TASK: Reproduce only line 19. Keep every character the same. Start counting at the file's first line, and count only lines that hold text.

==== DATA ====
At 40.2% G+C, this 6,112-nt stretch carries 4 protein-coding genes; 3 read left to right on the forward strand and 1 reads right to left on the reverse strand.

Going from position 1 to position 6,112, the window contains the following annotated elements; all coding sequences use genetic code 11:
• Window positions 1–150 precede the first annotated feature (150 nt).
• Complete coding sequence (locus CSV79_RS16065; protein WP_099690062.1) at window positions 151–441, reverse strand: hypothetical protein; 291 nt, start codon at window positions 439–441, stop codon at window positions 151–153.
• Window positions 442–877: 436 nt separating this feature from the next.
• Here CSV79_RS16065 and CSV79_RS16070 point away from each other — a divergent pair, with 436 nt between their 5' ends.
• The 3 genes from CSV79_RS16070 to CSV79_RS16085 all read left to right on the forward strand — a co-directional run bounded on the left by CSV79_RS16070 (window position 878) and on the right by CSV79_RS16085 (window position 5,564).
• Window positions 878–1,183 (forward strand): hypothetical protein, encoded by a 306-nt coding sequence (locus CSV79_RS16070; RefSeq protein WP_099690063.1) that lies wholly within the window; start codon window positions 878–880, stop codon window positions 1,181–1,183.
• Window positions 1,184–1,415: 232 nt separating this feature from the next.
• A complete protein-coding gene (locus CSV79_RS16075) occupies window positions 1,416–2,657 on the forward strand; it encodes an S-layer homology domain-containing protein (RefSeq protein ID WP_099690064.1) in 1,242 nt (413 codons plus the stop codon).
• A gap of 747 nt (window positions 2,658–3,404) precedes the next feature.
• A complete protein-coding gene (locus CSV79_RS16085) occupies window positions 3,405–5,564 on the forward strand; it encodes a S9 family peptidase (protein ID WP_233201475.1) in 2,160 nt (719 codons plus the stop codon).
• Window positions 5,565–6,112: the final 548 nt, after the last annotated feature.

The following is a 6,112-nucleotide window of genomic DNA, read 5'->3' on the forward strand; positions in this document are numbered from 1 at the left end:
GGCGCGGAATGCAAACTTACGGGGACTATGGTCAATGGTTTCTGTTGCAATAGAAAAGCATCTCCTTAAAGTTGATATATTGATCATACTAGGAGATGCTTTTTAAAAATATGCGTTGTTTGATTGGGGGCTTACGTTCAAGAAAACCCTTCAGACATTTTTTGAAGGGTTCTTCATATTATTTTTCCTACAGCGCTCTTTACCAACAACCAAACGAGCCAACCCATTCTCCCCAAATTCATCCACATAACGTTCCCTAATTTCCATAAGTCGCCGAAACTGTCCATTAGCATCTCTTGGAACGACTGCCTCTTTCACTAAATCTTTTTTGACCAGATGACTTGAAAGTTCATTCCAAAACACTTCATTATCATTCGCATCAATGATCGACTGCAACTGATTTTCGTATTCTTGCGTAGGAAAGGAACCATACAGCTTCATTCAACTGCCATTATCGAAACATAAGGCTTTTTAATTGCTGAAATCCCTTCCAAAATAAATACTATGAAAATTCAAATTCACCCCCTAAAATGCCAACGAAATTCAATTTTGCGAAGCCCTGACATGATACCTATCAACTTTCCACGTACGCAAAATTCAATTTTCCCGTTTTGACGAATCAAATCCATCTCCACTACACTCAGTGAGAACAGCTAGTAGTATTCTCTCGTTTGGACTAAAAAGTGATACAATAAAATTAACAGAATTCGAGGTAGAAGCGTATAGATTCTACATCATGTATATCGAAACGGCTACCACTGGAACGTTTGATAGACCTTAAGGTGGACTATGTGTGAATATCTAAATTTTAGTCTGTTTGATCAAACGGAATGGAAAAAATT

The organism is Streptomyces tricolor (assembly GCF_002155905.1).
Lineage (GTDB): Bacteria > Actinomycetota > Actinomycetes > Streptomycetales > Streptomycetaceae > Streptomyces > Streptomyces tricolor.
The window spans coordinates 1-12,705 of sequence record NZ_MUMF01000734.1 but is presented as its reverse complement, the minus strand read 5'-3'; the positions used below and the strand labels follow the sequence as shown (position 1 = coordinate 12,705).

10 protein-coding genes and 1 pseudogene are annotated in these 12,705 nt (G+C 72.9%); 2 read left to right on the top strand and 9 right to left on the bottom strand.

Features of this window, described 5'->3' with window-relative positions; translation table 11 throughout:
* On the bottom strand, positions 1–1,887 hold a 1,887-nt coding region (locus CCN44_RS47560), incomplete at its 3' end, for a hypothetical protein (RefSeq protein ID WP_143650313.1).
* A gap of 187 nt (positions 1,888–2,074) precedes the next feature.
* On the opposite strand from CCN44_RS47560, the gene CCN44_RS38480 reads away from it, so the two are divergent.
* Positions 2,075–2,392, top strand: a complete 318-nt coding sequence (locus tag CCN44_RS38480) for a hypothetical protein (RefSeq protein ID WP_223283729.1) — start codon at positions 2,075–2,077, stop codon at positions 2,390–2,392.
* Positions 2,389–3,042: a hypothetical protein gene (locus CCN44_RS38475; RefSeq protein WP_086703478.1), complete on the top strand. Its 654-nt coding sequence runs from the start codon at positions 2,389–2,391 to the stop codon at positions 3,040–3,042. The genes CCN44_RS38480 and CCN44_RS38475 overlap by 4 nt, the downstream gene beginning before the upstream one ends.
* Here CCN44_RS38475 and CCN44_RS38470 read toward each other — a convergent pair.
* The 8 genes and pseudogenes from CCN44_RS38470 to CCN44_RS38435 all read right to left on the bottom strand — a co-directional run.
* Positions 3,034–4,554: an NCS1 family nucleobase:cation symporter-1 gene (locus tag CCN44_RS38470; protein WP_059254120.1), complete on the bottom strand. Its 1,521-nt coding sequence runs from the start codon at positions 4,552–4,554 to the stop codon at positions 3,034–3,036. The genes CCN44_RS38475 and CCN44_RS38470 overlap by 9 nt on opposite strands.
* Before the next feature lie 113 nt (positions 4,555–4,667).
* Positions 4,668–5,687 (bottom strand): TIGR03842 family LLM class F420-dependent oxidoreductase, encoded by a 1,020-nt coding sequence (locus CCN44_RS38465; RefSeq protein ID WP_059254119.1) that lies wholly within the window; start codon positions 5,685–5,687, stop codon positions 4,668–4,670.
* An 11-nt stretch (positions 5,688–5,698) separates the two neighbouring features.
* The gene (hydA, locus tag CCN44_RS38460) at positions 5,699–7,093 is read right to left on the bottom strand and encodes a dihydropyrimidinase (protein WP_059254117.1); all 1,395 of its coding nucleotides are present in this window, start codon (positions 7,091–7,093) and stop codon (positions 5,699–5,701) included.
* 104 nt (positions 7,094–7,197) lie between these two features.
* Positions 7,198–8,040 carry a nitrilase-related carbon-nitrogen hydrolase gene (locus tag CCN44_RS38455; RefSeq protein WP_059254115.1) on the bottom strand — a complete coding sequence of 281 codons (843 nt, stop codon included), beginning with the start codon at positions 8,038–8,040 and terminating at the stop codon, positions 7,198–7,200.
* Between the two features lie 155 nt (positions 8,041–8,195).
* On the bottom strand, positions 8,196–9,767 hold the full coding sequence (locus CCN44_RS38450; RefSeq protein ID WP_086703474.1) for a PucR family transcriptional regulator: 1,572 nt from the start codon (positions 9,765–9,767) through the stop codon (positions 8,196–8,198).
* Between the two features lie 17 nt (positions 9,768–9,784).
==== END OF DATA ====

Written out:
10 protein-coding genes and 1 pseudogene are annotated in these 12,705 nt (G+C 72.9%); 2 read left to right on the top strand and 9 right to left on the bottom strand.